Trash collection began over the weekend, a service unimaginable in the apocalyptic first days after Katrina’s fury battered the Gulf Coast and broke holes in two levees, flooding most of New Orleans.
Officials working to identify remains processed bodies around the clock at a field morgue set up in St. Gabriel, a small community between Baton Rouge and New Orleans. A chain link fence covered in black plastic hid the operation from onlookers.
The confirmed death toll in Louisiana stood at 154 people, including some patients on life support who died when power went out, but the toll was expected to climb as crews collected bodies trapped in houses and floating in murky water. Police and military officials have been marking the location of bodies with global positioning devices and paint on the outside of houses.
Around the city center, crews began cleaning the mounds of trash and other debris strewn by the hurricane and by fleeing residents.
Bulldozers pushed heaps of chairs, sleeping bags and other discarded items into giant piles at the convention center, the chaotic site where thousands initially took refuge before being evacuated a week ago. Dump trucks were hauling the debris away.
Tow truck drivers started picking up the scores of abandoned cars littering the streets; other workers unloaded food and supplies for employees working in Bell South's downtown office.
At the Superdome, where thousands first sought shelter only to be trapped inside by the floodwaters, water levels had dropped markedly. Water that once submerged cars parked around the dome had dropped to about a foot high.
A group of police, doctors and National Guardsmen inspected Charity Hospital, where doctors and patients had been stranded in rising flood waters.
Doctors hoped to be able to reopen it to help treat skin infections, dehydration and other illnesses, said Dr. Jeffrey Kochan, who is overseeing medical services in New Orleans. But they found the basement full of water, meaning electricity couldn't be restored. Kochan said they would inspect the city's other hospitals.
Stubborn holdouts remain
Thousands of residents continue to defy orders to leave the city, but security forces were not physically forcing anyone to go. Mayor Ray Nagin warned earlier that residents could be forcibly removed, but authorities have been reluctant to take that step.
Police fearing deadly confrontations with jittery residents enforced a new order that bars homeowners from owning guns. That order apparently does not apply to the hundreds of M-16-toting private security guards hired to protect businesses and wealthy property owners.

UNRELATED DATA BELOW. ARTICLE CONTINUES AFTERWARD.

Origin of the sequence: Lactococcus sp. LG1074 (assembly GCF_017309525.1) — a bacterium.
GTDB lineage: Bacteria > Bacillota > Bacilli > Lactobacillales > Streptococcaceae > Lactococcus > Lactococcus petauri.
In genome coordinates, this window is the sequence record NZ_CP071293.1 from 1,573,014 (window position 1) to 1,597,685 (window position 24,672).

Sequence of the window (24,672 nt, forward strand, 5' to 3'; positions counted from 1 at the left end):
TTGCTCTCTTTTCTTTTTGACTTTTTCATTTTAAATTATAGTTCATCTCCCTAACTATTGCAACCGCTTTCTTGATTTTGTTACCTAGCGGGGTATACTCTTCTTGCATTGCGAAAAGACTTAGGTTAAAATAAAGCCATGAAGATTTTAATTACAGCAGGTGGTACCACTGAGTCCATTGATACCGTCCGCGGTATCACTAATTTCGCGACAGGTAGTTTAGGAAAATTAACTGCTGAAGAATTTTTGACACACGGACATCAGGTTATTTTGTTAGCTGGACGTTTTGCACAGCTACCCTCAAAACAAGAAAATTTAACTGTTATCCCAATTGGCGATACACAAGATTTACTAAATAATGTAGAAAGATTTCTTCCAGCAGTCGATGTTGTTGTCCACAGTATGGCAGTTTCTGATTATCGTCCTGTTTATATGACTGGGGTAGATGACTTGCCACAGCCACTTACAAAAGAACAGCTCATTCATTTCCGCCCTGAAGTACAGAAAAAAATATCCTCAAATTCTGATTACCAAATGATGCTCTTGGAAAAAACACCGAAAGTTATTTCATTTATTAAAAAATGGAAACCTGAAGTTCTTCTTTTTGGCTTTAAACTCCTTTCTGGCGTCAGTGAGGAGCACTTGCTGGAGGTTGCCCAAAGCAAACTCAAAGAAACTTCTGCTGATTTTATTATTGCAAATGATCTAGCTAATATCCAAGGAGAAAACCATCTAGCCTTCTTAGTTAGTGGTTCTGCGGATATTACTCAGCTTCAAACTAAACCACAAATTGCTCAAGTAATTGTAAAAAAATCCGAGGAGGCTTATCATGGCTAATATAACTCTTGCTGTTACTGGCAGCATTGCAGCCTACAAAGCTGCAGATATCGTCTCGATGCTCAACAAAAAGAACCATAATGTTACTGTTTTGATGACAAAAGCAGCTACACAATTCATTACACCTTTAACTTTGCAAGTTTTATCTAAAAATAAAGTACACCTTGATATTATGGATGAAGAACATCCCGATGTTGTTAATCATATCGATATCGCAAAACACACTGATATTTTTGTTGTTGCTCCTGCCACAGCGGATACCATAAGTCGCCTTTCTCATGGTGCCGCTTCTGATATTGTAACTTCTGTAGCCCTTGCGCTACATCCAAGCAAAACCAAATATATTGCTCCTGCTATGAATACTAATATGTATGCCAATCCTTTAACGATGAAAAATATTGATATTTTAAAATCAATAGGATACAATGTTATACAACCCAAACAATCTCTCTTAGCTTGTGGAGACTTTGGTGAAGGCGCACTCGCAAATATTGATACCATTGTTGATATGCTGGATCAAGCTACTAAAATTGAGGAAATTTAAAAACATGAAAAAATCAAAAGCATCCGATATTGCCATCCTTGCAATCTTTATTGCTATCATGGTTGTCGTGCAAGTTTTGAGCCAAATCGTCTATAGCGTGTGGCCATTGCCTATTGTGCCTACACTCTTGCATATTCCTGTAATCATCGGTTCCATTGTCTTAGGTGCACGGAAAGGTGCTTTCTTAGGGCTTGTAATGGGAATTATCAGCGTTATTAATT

Despite missing 300 officers from his 1,750-strong force, Police Chief Eddie Compass was upbeat as he reported that 200 arrests had been made since the hurricane.
"We are definitely in control of this city," Compass said. "We've been almost crime free for the last four days."
Throughout the city, search teams were picking up bodies.
At the grand stone entrance of City Park, in the heart of New Orleans, workers took out two bodies: one partially submerged in water and another covered in a blanket and marked with orange paint indicating searchers had previously reported it. A walker, a bag of clothes and life jacket were nearby.
Crews from Disaster Mortuary Operational Response Teams, a group of volunteer medical professionals called in by the federal government for disasters, processed the bodies and took them away in refrigerated trucks.
City could be drained in a month
The U.S. Army Corps of Engineers said most of the city could be drained within a month, though some areas hit by the storm surge could take longer. The estimates are far shorter than early predictions by the corps, which has struggled to get breached levees repaired and pumps operational.
Corps spokesman Dan Hitchings said the work could now be complete by Oct. 18, about 40 days after pumping began. The corps originally estimated it could take up to 80 days to dry out portions of the city.
Saturday, 74 portable and stationary pumps were operating in New Orleans, pumping more than 11,000 cubic feet per second of putrid storm water out of neighborhoods that have been submerged for more than 10 days. During normal operations, the city has 174 pumps keeping the city dry.
Unseasonably dry weather following the hurricane and additional pumps prompted officials to revise their timetable.